Business Overview

Excellent opportunity of an owner operator. Historic bed & breakfast for sale in a vibrant community in Central Iowa.

The bed & breakfast has 15 guest rooms and can host up to 34 overnight. Beautifully decorated with eclectic mixture of past, present and future. Antiques displayed throughout.

Full kitchen and a two bedroom apartment in the lower level for the owner.

Located minutes from all activities.

Financial

  • Asking Price: $325,000
  • Cash Flow: $5,042
  • Gross Revenue: $346,200
  • EBITDA: $136,338
  • FF&E: $90,000
  • Inventory: $20,000
  • Inventory Included: Yes
  • Established: 1924

Detailed Information

  • Property Owned or Leased:Own
  • Property Included:N/A
  • Building Square Footage:6,000
  • Lot Size:N/A
  • Total Number of Employees:4
  • Furniture, Fixtures and Equipment:N/A
About The Facility:

6,000 sq. feet with 15 guest rooms. Full kitchen, dining area and common area. Excellent parking. Real estate is available for sale - $1.4MM. Two lots. Assessed at $1.2MM.

Is Support & Training Included:

Negotiable

Purpose For Selling:

Other Business Interest

Pros and Cons:

Growing/vibrant community. Minutes from all activities.

Opportunities and Growth:

Location, location, location!

Additional Info

The business was founded in 1924, making the business 98 years old.
The sale will include inventory valued at $20,000, which is included in the asking price.

The business has 4 employees and is situated in a building with estimated square footage of 6,000 sq ft.

Why is the Current Owner Selling The Business?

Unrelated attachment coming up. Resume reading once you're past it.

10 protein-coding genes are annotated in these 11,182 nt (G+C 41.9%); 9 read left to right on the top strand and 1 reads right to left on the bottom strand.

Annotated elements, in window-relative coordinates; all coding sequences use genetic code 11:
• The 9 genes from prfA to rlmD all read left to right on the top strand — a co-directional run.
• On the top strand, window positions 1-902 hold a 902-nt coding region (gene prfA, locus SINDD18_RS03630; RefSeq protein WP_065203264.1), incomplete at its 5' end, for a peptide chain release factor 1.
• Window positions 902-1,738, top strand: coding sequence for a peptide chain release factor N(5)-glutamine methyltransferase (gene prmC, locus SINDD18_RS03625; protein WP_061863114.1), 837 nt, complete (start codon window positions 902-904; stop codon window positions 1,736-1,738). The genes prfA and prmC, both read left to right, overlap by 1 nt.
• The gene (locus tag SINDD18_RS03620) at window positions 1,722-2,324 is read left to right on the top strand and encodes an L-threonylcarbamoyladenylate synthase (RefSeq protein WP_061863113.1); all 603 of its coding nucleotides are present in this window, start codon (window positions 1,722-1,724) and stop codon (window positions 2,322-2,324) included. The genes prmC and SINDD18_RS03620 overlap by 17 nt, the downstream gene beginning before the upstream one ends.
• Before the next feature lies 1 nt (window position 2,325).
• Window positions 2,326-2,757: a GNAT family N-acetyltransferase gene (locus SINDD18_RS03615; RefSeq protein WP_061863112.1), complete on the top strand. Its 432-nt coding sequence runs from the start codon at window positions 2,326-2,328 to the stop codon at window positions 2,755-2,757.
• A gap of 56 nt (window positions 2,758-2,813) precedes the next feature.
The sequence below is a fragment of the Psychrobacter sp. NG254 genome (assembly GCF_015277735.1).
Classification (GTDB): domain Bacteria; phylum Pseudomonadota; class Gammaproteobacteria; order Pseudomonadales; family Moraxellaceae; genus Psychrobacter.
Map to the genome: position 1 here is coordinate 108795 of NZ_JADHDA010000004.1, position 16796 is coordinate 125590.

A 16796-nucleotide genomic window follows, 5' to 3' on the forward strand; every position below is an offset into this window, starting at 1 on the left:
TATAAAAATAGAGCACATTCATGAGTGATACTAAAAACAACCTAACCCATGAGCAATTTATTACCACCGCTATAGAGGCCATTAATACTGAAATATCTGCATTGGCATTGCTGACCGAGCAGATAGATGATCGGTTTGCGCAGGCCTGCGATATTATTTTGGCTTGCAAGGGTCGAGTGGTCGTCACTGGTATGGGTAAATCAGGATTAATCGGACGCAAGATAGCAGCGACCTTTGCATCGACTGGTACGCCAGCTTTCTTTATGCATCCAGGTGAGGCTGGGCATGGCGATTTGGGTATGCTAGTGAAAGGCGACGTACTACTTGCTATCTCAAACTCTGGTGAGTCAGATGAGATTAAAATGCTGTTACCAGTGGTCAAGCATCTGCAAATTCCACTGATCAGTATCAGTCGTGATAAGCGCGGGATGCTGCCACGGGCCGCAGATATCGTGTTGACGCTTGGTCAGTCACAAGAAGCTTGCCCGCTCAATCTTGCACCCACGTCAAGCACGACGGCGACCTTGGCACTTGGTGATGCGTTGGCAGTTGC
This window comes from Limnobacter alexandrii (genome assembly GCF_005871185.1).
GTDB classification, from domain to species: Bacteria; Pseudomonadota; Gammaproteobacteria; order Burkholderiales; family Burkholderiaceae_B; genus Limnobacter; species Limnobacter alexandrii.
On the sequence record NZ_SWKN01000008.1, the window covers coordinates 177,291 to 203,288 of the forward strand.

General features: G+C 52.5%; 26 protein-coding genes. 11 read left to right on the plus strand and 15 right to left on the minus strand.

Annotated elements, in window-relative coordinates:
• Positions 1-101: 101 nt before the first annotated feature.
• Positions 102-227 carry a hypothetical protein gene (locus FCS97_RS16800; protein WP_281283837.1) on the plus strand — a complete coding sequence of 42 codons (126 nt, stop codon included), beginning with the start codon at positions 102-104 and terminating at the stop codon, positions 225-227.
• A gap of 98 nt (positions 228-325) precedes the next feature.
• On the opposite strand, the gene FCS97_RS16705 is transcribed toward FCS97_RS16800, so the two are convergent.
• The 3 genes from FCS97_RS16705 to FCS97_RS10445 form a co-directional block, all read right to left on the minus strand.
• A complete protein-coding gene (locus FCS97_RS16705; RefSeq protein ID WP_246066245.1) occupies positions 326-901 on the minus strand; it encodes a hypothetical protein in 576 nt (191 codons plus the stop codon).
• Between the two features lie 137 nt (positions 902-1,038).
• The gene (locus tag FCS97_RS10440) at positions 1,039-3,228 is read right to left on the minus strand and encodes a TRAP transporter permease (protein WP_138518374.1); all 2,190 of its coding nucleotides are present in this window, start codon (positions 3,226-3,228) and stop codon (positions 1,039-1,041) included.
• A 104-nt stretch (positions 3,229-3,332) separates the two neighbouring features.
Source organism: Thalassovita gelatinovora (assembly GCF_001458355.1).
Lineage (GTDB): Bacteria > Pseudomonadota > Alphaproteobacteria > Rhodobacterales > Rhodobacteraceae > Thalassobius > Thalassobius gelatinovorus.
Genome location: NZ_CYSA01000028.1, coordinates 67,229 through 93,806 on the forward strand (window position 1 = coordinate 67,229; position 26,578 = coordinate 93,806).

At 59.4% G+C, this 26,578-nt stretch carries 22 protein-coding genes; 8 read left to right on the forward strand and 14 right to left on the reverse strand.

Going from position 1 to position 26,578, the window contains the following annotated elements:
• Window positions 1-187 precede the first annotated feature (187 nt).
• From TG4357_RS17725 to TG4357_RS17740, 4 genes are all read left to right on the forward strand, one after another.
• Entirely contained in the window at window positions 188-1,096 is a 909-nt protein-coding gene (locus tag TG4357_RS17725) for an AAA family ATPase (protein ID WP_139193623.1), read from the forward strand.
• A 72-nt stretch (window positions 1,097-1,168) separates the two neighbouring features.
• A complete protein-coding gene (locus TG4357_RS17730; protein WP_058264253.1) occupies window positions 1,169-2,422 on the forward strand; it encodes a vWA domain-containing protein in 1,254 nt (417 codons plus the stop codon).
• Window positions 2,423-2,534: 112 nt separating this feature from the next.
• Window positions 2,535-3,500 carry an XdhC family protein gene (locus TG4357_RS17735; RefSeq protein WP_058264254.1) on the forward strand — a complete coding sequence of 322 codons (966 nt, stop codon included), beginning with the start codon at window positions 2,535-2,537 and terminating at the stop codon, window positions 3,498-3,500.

There are all kinds of reasons individuals resolve to sell companies. However, the true factor vs the one they tell you may be 2 absolutely different things. For instance, they may state "I have way too many various commitments" or "I am retiring". For many sellers, these reasons stand. But, for some, these may just be justifications to attempt to hide the reality of altering demographics, increased competition, recent decrease in incomes, or an array of other reasons. This is why it is very important that you not depend totally on a vendor's word, yet instead, make use of the vendor's answer together with your overall due diligence. This will repaint a more sensible picture of the business's current scenario.

Existing Debts and Future Obligations

If the existing entity is in debt, which many businesses are, then you will need to consider this when valuating/preparing your deal. Many companies take out loans so as to cover things such as supplies, payroll, accounts payable, so on and so forth. Remember that sometimes this can imply that earnings margins are too tight. Numerous companies fall into a revolving door of taking on debt as a way to pay back other loans. In addition to debts, there may also be future commitments to think about. There might be an outstanding lease on equipment or the structure where the business resides. The business might have existing contracts with vendors that have to be met or might result in fines if canceled early.

Understanding the Customer Base, Competition and Area Demographics

Exactly how do operating businesses in the area attract brand-new consumers? Often times, businesses have repeat consumers, which create the core of their day-to-day profits. Certain variables such as brand-new competitors growing up around the location, road building and construction, and staff turnover can impact repeat consumers as well as adversely affect future profits. One vital thing to think about is the location of the business. Is it in a highly trafficked shopping center, or is it concealed from the main road? Obviously, the more individuals that see the business regularly, the better the possibility to construct a returning customer base. A final idea is the general location demographics. Is the business located in a largely inhabited city, or is it situated on the outskirts of town? Exactly how might the regional average household earnings effect future revenue prospects?